Accelerated Database Recovery in SQL Server 2019: Choose your own filegroup for the version store

An exciting new feature in SQL Server 2019 is Accelerated Database Recovery (ADR). Resulting from a combination of magic beans and smart software developers (I might be wrong about the beans), there is a good chance that you will find yourself using it. Not only can ADR dramatically improve recovery time with database restores, but
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Better SQL Server memory defaults in 2019

In 2016 I created the Max Server Memory Matrix as a guide for configuring the maximum amount of memory that should be assigned to SQL Server, using an algorithm developed by Jonathan Kehayias. SQL Server 2019 is still in preview as I write this, but I wanted to point out a new feature that Microsoft has
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Better SQL Server CPU defaults in 2019

SQL Server 2019 is still in preview as I write this, but I wanted to point out a new feature that Microsoft has added to SQL Server Setup, on the Windows version. On the Database Engine Configuration screen are two new tabs, called MaxDOP and Memory. These are both new configuration options for SQL Server
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SQL Server 2008 and 2008 R2 is end of life on 9 July 2019

Next month, Microsoft is ending five years of extended support on SQL Server 2008 and SQL Server 2008 R2. This follows five years of mainstream support before that. You really should be upgrading to SQL Server 2017 at the very least, with some serious consideration to the unreleased SQL Server 2019. My reasoning for suggesting
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Containers and data: you gotta keep ’em separated

There was an interesting conversation on Twitter recently, between Grant Fritchey (blog | twitter), Kenneth Fisher (blog | twitter), Anthony E. Nocentino (blog | twitter), Vicky Harp (twitter), and me about containers and SQL Server. Here’s the summary tweet: Already mentioned, you can use a persisted storage volume to keep your databases around (thanks @_randolph_west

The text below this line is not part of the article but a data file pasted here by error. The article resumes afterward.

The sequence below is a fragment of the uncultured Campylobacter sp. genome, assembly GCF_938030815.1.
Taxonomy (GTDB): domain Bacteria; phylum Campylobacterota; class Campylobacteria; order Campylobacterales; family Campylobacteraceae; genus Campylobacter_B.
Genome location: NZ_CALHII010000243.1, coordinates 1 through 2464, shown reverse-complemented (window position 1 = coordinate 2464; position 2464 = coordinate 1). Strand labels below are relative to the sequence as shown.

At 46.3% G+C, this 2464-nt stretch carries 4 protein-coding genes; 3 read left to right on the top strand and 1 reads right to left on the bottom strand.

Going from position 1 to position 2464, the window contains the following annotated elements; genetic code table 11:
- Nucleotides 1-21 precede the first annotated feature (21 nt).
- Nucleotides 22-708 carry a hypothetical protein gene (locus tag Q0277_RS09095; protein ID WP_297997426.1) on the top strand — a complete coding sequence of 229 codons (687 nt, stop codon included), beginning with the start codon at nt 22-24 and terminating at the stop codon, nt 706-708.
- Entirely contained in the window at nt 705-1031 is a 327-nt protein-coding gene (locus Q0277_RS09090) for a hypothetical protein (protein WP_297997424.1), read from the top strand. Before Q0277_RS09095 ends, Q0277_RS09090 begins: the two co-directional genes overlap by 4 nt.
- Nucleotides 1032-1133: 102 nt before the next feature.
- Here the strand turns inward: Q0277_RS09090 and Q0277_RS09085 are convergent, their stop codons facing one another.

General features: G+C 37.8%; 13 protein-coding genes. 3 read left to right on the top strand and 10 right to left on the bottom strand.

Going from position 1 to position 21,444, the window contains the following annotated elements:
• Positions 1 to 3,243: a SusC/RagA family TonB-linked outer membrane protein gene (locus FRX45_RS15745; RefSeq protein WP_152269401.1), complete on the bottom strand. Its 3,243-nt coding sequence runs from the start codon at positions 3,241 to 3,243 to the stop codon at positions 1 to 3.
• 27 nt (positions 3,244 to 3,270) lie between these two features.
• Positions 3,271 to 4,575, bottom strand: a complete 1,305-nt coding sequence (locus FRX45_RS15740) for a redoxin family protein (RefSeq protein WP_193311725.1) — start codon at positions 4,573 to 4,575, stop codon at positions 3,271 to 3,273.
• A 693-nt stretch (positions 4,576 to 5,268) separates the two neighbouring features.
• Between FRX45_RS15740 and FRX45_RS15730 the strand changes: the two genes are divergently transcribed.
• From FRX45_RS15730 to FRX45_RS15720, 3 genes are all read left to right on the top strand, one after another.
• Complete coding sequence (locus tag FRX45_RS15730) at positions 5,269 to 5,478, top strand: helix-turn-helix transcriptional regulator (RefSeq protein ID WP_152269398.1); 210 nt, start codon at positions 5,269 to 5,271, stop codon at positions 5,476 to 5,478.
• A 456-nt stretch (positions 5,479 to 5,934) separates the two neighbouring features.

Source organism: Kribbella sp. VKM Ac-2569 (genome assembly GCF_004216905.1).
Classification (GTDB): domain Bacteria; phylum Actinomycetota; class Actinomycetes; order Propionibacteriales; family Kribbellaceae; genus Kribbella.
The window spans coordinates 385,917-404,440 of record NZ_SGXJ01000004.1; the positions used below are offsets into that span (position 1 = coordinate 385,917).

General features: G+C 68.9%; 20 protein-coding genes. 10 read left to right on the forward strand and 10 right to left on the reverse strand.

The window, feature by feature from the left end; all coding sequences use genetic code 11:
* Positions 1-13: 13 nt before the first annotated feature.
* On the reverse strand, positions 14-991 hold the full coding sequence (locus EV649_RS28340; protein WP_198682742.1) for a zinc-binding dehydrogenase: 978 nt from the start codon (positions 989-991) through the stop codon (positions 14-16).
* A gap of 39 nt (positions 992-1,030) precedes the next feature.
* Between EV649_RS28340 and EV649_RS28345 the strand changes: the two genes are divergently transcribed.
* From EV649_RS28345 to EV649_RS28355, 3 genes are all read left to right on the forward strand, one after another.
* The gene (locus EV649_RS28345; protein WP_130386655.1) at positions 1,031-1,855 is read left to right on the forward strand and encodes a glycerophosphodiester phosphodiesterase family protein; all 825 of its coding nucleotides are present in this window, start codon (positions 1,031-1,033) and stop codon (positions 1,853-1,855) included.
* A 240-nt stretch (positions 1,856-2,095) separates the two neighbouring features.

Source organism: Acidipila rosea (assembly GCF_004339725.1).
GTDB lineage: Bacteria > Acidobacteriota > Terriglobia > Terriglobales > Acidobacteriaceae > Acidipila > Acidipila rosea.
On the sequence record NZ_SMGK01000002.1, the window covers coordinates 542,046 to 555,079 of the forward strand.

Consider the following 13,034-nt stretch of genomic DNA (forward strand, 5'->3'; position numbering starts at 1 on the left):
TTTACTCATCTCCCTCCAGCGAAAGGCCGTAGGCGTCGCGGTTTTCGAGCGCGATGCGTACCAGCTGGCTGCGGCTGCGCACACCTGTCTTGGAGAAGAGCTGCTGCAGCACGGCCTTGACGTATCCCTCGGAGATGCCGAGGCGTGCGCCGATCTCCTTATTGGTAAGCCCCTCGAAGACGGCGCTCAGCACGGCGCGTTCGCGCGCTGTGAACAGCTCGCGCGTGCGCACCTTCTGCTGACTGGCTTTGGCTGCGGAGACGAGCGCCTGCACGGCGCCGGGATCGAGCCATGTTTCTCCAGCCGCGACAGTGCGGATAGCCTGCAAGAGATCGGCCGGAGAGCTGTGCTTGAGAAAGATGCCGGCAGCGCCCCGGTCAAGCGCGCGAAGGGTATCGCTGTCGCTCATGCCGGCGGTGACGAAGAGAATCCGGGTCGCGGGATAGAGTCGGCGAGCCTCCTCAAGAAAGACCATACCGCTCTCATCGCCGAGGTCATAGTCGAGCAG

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Ship Containers

SQL Server containers no longer being updated in the Docker registry

In October 2018, Microsoft announced a change to the source of their Docker containers. You should be using the new Microsoft Container Registry (MCR) as the source for official Docker container images for Microsoft products. While existing container images in the Docker Hub are not affected, you may not get updated images unless you switch.
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Proposed SQL Server defaults: max server memory

A few months ago I suggested that the following settings should be the default for most SQL Server instances: Set cost threshold for parallelism to 50 Disable lightweight pooling if it is enabled Disable priority boost if it is enabled Set optimize for ad hoc workloads to enabled Set max server memory (MB) to a
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The easy way to handle UTF-8 in a .NET application when dealing with SQL Server 2019

A short post this week. On a mailing list recently, someone noticed that a .NET application writing to SQL Server did not have the expected behaviour with UTF-8 collation and data types. To refresh our memories, UTF-8 is newly supported in SQL Server 2019, and provides potential savings of up to 50% when storing strings,
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A short Azure SQL Database Edge explainer

On Thursday May 2nd, 2019, Microsoft announced a new edition of SQL Server targeting Internet of Things (IoT) edge devices. That means SQL Server can now run almost anywhere. From the Venturebeat article: It supports ARM and x64-based edge gateways and machines, and offers low-latency analytics that combine data streaming and time-series data, with in-database
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The case of scalar UDF inlining, where context is everything

Here’s an interesting story for you this week. As part of the new Intelligent Query Processing improvements introduced in the upcoming SQL Server 2019, we find a new feature called scalar UDF inlining. This post is not about scalar UDF inlining exactly, but IQP-adjacent if you like. It works by taking a typical scalar user-defined
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